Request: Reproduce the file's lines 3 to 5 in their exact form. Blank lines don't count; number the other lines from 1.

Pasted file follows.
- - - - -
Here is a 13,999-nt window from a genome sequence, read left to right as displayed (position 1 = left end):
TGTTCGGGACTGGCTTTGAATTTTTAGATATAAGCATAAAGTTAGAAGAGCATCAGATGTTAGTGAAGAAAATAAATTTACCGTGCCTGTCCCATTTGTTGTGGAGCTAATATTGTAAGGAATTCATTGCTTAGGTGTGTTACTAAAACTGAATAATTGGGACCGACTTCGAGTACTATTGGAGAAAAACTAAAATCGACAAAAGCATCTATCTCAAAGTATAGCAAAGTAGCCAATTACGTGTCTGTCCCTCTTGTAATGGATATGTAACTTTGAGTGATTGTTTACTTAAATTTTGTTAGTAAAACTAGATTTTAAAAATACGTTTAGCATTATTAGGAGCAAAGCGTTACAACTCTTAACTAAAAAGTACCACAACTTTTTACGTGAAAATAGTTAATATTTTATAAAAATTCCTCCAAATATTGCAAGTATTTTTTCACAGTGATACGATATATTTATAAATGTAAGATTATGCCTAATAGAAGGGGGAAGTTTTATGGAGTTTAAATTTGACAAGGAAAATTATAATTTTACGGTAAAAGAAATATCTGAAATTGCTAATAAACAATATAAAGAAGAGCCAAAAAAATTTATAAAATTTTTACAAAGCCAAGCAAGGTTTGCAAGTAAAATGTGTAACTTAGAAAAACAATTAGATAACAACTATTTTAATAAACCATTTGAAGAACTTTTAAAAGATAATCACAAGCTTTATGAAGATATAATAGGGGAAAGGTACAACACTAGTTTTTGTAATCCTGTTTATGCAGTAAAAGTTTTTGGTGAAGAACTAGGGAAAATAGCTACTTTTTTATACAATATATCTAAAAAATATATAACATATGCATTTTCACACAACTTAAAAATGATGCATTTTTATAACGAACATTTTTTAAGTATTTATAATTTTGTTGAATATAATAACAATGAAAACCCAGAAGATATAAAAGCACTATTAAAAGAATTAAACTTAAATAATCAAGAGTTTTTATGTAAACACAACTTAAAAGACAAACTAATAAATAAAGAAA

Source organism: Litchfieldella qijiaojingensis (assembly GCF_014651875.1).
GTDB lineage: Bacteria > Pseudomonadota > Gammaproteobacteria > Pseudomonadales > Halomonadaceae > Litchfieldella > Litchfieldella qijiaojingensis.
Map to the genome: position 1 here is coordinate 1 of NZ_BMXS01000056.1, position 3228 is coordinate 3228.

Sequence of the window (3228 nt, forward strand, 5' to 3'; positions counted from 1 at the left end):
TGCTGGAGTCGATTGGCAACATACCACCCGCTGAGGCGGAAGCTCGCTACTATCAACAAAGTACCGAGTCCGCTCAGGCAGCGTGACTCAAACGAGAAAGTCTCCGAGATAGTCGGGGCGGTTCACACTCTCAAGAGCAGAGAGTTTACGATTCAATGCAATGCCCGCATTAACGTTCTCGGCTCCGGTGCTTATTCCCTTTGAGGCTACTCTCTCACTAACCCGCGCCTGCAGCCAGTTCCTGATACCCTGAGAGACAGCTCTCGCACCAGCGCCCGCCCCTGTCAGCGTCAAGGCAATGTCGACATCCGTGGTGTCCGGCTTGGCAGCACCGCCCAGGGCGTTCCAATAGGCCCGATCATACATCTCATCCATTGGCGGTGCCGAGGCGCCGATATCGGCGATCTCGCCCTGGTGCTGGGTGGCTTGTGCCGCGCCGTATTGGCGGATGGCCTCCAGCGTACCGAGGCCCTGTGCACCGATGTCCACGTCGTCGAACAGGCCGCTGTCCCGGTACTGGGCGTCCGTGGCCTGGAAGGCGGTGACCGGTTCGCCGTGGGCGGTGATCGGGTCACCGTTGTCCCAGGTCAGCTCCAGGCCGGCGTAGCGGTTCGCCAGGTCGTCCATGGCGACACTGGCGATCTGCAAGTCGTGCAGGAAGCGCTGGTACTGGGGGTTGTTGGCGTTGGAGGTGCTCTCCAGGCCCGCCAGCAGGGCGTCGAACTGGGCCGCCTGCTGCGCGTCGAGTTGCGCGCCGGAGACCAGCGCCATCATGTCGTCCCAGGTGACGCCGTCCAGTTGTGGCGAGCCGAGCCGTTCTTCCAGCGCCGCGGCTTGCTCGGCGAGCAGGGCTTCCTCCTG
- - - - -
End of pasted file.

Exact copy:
Source organism: Litchfieldella qijiaojingensis (assembly GCF_014651875.1).
GTDB lineage: Bacteria > Pseudomonadota > Gammaproteobacteria > Pseudomonadales > Halomonadaceae > Litchfieldella > Litchfieldella qijiaojingensis.
Map to the genome: position 1 here is coordinate 1 of NZ_BMXS01000056.1, position 3228 is coordinate 3228.